A broad collection of tables and charts covering health and safety in the U.S. construction industry, as well as considerable economic and training data.
Section 12: Worker Age in Construction and Other Industries
The labor force in the United States is rapidly growing older. The average age of the national labor force jumped from 37.3 to 40.6 years of age between 1985 and 2005, while median age rose from 35 to 41 years old.1(The median is the midpoint; half the workers are older and half are younger.) This aging trend is expected to influence both construction employment and the economy overall; this trend portends significant labor and skills shortages.Construction workers are typically younger than the national labor force, but, they follow trends in the national labor force, pointing to an aging workforce. In 2005, the average age of construction workers was 39 years old, three years older than in 1985 (chart 12a). The average age of construction workers peaked at 39.12 years of age in 2002, and then declined slightly to 39.04 years in 2005. During this same period, the average age for the entire workforce continued to grow from 39.98 to 40.63 years old. The slight drop in the average age of construction workers occurred during a period when a significant number of young Hispanic workers joined the construction workforce (see chart book pages 13, 14, 15, and 16). As a result of this influx, construction workers now are younger than workers in any other industry on average, younger even than those in agriculture and the retail sector, which also typically employ younger workers (chart 12b).
The upward shift in mean (average) and median age reflects the shifting structure of the construction labor force: fewer young workers entering the work force leads to an increasing predominance of older workers. From 1985 to 2005, the proportion of construction workers aged 45 to 54 years increased. The proportion of those aged 35 to 44 years increased from 22% to 27%, a 23% increase. At the same time, the proportion of younger construction workers, aged 16 to 19 years, decreased gradually (chart 12c). The proportion of those in the 20-to-24- year age group decreased from 14% to 11%, as did the proportion of those in the 25-to-34-year age group, from 33% to 26%, a 21% decrease for both age groups.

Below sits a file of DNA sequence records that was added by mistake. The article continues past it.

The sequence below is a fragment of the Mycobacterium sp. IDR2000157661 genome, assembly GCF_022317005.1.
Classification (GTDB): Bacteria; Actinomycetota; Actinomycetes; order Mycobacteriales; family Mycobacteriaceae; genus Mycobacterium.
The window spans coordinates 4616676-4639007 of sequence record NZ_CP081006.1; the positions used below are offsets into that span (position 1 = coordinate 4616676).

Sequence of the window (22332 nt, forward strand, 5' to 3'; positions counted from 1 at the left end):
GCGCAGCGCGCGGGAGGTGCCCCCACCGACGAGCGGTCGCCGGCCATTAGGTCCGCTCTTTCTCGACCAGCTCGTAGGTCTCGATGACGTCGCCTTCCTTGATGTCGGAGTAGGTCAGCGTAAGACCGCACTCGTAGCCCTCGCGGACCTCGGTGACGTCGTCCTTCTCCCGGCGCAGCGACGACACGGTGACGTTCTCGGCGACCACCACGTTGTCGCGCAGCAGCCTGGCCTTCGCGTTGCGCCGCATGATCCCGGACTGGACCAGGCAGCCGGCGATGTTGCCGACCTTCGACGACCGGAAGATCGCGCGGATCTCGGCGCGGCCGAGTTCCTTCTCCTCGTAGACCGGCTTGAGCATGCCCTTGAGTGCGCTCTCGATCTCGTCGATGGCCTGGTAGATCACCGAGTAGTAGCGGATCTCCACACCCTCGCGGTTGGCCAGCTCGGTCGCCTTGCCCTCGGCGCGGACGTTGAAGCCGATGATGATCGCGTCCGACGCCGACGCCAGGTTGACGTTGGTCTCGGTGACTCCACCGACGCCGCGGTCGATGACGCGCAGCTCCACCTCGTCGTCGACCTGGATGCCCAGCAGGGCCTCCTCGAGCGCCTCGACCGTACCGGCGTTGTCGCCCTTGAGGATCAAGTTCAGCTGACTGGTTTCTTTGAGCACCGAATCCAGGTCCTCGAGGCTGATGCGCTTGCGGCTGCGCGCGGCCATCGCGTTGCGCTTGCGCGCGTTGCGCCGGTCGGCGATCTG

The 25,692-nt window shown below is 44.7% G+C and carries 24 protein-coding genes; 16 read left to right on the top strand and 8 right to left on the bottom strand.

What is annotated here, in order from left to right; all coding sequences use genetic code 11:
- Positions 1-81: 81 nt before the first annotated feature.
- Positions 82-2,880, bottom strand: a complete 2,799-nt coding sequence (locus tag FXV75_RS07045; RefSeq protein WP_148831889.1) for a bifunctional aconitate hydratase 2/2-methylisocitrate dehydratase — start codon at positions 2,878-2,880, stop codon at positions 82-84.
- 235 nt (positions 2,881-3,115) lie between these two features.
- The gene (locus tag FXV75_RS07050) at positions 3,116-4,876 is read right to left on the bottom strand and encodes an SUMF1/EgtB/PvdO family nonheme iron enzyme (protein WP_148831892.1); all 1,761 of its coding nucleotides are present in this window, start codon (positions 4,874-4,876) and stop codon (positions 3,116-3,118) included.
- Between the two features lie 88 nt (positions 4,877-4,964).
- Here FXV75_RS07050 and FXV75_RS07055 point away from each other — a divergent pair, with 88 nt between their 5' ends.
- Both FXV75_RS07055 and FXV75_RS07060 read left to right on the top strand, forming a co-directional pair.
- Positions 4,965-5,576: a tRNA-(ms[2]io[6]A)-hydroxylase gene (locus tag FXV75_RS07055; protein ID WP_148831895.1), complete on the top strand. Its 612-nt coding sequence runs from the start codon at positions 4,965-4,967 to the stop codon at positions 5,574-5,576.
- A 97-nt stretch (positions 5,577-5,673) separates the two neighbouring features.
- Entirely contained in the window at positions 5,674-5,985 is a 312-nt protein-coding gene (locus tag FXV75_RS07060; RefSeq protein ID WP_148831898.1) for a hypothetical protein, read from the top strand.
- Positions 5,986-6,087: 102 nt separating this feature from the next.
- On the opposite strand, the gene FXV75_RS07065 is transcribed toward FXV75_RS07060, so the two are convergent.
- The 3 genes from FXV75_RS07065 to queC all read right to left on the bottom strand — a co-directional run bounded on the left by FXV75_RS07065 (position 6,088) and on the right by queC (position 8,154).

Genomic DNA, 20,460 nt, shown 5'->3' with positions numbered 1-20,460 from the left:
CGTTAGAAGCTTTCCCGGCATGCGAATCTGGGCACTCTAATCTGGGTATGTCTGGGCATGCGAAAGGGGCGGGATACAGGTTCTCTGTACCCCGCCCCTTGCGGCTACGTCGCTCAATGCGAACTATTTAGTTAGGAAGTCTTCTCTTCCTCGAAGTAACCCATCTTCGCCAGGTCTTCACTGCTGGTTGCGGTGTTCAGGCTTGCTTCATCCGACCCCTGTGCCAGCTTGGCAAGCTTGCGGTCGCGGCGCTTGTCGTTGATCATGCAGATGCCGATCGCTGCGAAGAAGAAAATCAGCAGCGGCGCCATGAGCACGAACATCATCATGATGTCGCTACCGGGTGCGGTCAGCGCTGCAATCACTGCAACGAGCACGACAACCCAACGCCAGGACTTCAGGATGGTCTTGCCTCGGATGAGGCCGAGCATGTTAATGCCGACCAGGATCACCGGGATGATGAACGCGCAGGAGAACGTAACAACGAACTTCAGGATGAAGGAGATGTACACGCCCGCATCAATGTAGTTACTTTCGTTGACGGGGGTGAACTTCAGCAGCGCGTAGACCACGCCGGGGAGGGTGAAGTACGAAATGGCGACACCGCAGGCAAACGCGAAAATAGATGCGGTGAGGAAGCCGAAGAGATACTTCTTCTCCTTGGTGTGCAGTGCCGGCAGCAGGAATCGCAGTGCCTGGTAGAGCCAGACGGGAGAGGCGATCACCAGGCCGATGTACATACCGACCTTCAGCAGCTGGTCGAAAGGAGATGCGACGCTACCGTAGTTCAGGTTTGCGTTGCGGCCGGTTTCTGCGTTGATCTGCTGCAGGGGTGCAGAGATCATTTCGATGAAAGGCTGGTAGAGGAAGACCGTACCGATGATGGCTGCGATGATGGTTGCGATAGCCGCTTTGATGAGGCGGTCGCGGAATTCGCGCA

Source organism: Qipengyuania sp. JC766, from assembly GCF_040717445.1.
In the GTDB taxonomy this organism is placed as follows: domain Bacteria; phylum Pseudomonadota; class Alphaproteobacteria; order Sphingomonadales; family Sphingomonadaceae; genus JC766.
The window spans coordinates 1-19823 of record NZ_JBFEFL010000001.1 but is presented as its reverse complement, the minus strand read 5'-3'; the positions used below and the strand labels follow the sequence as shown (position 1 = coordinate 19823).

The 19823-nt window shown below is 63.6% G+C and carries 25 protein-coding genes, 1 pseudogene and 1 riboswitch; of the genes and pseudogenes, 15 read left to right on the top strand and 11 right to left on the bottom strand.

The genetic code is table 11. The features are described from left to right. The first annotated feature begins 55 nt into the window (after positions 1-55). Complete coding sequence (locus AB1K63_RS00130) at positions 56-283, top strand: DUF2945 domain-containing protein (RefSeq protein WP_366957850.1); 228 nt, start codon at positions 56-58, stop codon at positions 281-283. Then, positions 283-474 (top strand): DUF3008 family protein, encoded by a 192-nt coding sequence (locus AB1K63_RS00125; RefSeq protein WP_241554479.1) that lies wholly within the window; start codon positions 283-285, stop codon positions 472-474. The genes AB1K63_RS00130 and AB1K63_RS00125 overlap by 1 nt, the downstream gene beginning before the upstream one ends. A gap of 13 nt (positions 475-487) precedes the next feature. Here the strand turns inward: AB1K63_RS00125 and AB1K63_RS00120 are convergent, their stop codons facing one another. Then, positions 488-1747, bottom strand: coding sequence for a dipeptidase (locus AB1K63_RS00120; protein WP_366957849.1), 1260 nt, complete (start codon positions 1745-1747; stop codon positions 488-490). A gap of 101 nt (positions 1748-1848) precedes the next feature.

A major influence on the age composition of the labor force has been the baby-boom generation, those born between 1946 and 1964.2 For many years, this group has accounted for a large portion of the construction workforce and the baby boomers are now starting to retire. In 2005, about 4.4 million baby boomers (who were between 41 and 59 years of age) worked in construction, accounting for 40% of the construction workforce. By comparison, in 2000 there were 4.6 million baby boomers accounting for 49% of the construction workforce. A similar trend appeared in the labor force overall: the number of baby boomers decreased from 62.9 million in 2000 to 59.6 million in 2005, and their share of the workforce declined from 46.5% to 42.1%. But these data suggest that baby boomers in construction are retiring earlier than those in the overall labor force.